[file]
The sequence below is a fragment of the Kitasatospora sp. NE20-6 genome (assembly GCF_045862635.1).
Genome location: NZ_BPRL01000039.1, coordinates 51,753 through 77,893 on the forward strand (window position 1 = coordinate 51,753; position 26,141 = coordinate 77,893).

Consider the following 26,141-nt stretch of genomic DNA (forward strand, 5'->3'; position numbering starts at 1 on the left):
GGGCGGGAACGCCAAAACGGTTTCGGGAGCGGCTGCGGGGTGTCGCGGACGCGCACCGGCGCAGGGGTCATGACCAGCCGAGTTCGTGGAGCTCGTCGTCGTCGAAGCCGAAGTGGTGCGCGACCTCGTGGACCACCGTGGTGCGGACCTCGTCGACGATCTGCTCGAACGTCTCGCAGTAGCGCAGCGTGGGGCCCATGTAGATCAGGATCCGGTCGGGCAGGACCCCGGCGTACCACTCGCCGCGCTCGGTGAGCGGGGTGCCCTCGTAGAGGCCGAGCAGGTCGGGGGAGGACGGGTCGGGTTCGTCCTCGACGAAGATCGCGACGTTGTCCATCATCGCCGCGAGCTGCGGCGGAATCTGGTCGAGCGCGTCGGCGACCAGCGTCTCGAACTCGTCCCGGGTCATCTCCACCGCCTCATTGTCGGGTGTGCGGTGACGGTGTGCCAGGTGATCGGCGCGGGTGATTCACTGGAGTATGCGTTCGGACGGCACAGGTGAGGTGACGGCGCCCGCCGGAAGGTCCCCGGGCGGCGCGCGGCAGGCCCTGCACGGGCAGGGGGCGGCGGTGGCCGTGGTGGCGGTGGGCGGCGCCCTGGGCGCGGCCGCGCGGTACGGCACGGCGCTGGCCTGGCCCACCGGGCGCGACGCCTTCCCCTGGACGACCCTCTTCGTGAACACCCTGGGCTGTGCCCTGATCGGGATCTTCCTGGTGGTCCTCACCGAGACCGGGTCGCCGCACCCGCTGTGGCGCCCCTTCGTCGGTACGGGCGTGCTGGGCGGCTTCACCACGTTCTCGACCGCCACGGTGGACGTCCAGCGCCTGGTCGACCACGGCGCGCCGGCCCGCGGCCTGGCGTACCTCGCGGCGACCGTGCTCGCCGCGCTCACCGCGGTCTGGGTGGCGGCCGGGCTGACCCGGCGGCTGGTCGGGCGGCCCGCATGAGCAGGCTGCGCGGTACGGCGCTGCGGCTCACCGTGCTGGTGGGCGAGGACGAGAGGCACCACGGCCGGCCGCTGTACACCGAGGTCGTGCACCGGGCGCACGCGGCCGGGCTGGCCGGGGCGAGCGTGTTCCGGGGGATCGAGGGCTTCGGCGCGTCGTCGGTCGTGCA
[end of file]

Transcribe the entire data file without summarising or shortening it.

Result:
The sequence below is a fragment of the Kitasatospora sp. NE20-6 genome (assembly GCF_045862635.1).
Genome location: NZ_BPRL01000039.1, coordinates 51,753 through 77,893 on the forward strand (window position 1 = coordinate 51,753; position 26,141 = coordinate 77,893).

Consider the following 26,141-nt stretch of genomic DNA (forward strand, 5'->3'; position numbering starts at 1 on the left):
GGGCGGGAACGCCAAAACGGTTTCGGGAGCGGCTGCGGGGTGTCGCGGACGCGCACCGGCGCAGGGGTCATGACCAGCCGAGTTCGTGGAGCTCGTCGTCGTCGAAGCCGAAGTGGTGCGCGACCTCGTGGACCACCGTGGTGCGGACCTCGTCGACGATCTGCTCGAACGTCTCGCAGTAGCGCAGCGTGGGGCCCATGTAGATCAGGATCCGGTCGGGCAGGACCCCGGCGTACCACTCGCCGCGCTCGGTGAGCGGGGTGCCCTCGTAGAGGCCGAGCAGGTCGGGGGAGGACGGGTCGGGTTCGTCCTCGACGAAGATCGCGACGTTGTCCATCATCGCCGCGAGCTGCGGCGGAATCTGGTCGAGCGCGTCGGCGACCAGCGTCTCGAACTCGTCCCGGGTCATCTCCACCGCCTCATTGTCGGGTGTGCGGTGACGGTGTGCCAGGTGATCGGCGCGGGTGATTCACTGGAGTATGCGTTCGGACGGCACAGGTGAGGTGACGGCGCCCGCCGGAAGGTCCCCGGGCGGCGCGCGGCAGGCCCTGCACGGGCAGGGGGCGGCGGTGGCCGTGGTGGCGGTGGGCGGCGCCCTGGGCGCGGCCGCGCGGTACGGCACGGCGCTGGCCTGGCCCACCGGGCGCGACGCCTTCCCCTGGACGACCCTCTTCGTGAACACCCTGGGCTGTGCCCTGATCGGGATCTTCCTGGTGGTCCTCACCGAGACCGGGTCGCCGCACCCGCTGTGGCGCCCCTTCGTCGGTACGGGCGTGCTGGGCGGCTTCACCACGTTCTCGACCGCCACGGTGGACGTCCAGCGCCTGGTCGACCACGGCGCGCCGGCCCGCGGCCTGGCGTACCTCGCGGCGACCGTGCTCGCCGCGCTCACCGCGGTCTGGGTGGCGGCCGGGCTGACCCGGCGGCTGGTCGGGCGGCCCGCATGAGCAGGCTGCGCGGTACGGCGCTGCGGCTCACCGTGCTGGTGGGCGAGGACGAGAGGCACCACGGCCGGCCGCTGTACACCGAGGTCGTGCACCGGGCGCACGCGGCCGGGCTGGCCGGGGCGAGCGTGTTCCGGGGGATCGAGGGCTTCGGCGCGTCGTCGGTCGTGCA